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Welcome to the blogosphere

All you need to make your mark in the rough-and-tumble online world is a rudimentary grasp of the technology ... and some opinion you feel compelled to share with the rest of the world, even if it can get you in trouble. Rita Braver reports this morning's Cover Story:

The whole nation may be talking about Congressman Anthony Weiner's sexually suggestive Internet messages ("To be clear, the picture was of me, and I sent it," Weiner admitted at a press conference Monday).

But it was ONE MAN - Andrew Breitbart - who posted the story online on his blog, and forced the New York Democrat to finally own up to his actions.

"I apologize to Andrew Breitbart," Weiner said. "I apologize to the many other members of the media that I misled."

"I think we were vindicated at first after a three-day frenzy of trying to attack my journalism," Breitbart said.

What a week! And what a clear sign of the growing clout of bloggers.

Blogging has a short history. In the 1990s, sharing personal observations on the Internet was called writing a "weblog," later shortened to blog. Soon the world of bloggers was dubbed the "blogosphere."

Today there are more than 50 million active blogs on the web. Some are under the auspices of major companies or larger websites.

Others are run by individuals. Many offer chatty, personal-style reflections, and they usually encourage readers to respond.

They cover everything you can think of, from Architecture ... to Zombies.

If you know about it - or even THINK you know about it - you can blog.

And Deanna Brown, CEO of Federated Media, which represents thousands of bloggers, says they are having an undeniable impact on every aspect of society.

"How important do you think bloggers are to the national conversation these days?" Braver asked Brown.

"Oh, I think they are paramount," she said. "They're real, authentic communities of people talking about really important subjects and really frivolous subjects.

"I think we're seeing blogs in general make a huge difference in everything, from what products people are buying across the board to who's elected into public office."

... Or who in public office gets unwelcome attention.

Which brings us back to Congressman Weiner's woes. What started on conservative activist Andrew Breibart's blog is now being reported by mainstream news organizations nationwide.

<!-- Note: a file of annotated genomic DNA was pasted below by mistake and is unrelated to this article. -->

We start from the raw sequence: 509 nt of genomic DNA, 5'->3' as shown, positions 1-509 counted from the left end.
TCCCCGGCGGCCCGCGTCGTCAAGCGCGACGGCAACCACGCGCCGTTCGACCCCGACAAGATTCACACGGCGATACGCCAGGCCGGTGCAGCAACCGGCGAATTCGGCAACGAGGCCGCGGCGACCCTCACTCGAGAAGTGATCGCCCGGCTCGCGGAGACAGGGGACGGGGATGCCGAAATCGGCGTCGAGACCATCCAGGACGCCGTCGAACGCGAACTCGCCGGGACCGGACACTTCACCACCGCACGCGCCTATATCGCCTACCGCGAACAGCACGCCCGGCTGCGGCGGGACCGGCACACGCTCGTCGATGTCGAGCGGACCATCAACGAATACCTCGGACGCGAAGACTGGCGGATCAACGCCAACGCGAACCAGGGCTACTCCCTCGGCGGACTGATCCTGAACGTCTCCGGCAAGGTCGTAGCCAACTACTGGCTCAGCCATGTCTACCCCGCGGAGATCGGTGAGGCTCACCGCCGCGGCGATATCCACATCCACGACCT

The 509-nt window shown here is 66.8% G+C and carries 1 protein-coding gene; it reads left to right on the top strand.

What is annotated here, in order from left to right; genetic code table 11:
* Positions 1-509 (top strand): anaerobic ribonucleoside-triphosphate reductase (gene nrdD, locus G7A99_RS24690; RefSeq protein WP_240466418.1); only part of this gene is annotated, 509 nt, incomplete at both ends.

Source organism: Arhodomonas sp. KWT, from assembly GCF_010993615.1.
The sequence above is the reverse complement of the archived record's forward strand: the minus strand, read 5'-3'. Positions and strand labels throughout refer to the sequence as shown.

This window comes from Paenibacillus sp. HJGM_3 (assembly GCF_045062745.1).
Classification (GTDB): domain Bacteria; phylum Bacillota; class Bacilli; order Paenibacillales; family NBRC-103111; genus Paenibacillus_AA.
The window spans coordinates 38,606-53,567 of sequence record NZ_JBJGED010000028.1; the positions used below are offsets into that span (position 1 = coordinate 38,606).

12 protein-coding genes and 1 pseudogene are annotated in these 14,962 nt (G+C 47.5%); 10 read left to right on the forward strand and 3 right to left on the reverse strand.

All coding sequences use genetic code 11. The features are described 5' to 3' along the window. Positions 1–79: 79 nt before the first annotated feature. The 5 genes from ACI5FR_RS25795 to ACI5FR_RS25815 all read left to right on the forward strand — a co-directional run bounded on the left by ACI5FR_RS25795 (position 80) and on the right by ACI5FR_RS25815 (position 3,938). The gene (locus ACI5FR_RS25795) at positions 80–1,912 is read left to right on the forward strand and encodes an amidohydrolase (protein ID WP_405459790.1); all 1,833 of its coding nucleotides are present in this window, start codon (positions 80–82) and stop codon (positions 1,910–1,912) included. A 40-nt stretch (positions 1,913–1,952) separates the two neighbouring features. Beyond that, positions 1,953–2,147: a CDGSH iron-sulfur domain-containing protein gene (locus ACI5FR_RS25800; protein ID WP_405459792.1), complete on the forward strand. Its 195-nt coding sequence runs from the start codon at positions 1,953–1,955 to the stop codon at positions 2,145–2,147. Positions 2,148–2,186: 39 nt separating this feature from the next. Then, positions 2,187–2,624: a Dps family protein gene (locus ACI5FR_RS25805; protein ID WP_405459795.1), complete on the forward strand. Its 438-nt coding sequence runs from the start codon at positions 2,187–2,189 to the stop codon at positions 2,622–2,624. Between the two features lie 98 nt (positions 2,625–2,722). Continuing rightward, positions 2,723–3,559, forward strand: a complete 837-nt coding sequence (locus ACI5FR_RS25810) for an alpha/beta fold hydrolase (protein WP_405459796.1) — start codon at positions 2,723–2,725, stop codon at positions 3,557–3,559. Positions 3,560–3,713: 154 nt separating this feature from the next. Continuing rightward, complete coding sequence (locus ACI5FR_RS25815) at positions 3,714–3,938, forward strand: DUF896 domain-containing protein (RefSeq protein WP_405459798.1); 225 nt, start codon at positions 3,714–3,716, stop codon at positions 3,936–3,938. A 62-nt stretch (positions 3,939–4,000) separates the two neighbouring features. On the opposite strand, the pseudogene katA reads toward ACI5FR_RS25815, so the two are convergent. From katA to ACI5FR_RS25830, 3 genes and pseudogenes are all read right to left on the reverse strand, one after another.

BUT it was the SAME Andrew Breitbart who last year posted an edited video that falsely indicated Shirley Sherrod, an Agriculture Department employee, had discriminated against whites. She's now suing him.

The episode illustrates a problem: Many blogs are a law unto themselves.

"There doesn't seem to be any way that anything catches up with bloggers, or any way of addressing whether the blogger really does something or says something that's not true," said Braver.

"Their communities and the community in the web in general will actually correct facts on particular blogs if they feel they're unfactual," said Brown. "And believe it or not those are actually the least desirable blogs from a business perspective."

And business is what drives many blogs. With all of Broadway gearing up for tonight's Tony Awards, no one is paying closer attention than Robert Diamond, founder of the website Broadway

"We'll have several blogs going simultaneously on Tony night," he said, "from backstage with the winners, from behind the scenes, from rehearsal, as well as the broadcast itself."

While his main website offers straightforward information - like what's playing and where to get tickets - Diamond says the BLOGS he features (including one he writes himself) have become a big draw.

"I get hate mail when they disagree with me," he said. "I get nice things when people agree with me, or, you know, 'Thank you, I wouldn't have seen that otherwise.' There's a nice amount of feedback."